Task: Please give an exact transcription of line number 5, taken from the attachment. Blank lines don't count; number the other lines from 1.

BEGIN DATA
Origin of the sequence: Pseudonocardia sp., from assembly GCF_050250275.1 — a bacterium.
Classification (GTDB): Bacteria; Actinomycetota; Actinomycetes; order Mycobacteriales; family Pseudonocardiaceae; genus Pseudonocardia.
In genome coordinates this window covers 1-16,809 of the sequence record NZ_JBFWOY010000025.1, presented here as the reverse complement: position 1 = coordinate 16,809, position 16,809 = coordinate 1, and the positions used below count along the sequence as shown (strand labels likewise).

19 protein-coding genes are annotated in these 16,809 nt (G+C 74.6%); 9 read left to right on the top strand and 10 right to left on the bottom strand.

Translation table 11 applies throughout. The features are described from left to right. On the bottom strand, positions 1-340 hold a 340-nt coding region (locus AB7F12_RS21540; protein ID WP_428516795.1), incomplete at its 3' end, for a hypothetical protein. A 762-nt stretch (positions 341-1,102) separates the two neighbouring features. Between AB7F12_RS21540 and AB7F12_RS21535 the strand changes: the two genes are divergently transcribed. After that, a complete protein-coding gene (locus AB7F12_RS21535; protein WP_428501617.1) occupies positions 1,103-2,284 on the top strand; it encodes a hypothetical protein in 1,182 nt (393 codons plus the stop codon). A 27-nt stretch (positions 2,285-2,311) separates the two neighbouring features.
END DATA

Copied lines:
Translation table 11 applies throughout. The features are described from left to right. On the bottom strand, positions 1-340 hold a 340-nt coding region (locus AB7F12_RS21540; protein ID WP_428516795.1), incomplete at its 3' end, for a hypothetical protein. A 762-nt stretch (positions 341-1,102) separates the two neighbouring features. Between AB7F12_RS21540 and AB7F12_RS21535 the strand changes: the two genes are divergently transcribed. After that, a complete protein-coding gene (locus AB7F12_RS21535; protein WP_428501617.1) occupies positions 1,103-2,284 on the top strand; it encodes a hypothetical protein in 1,182 nt (393 codons plus the stop codon). A 27-nt stretch (positions 2,285-2,311) separates the two neighbouring features.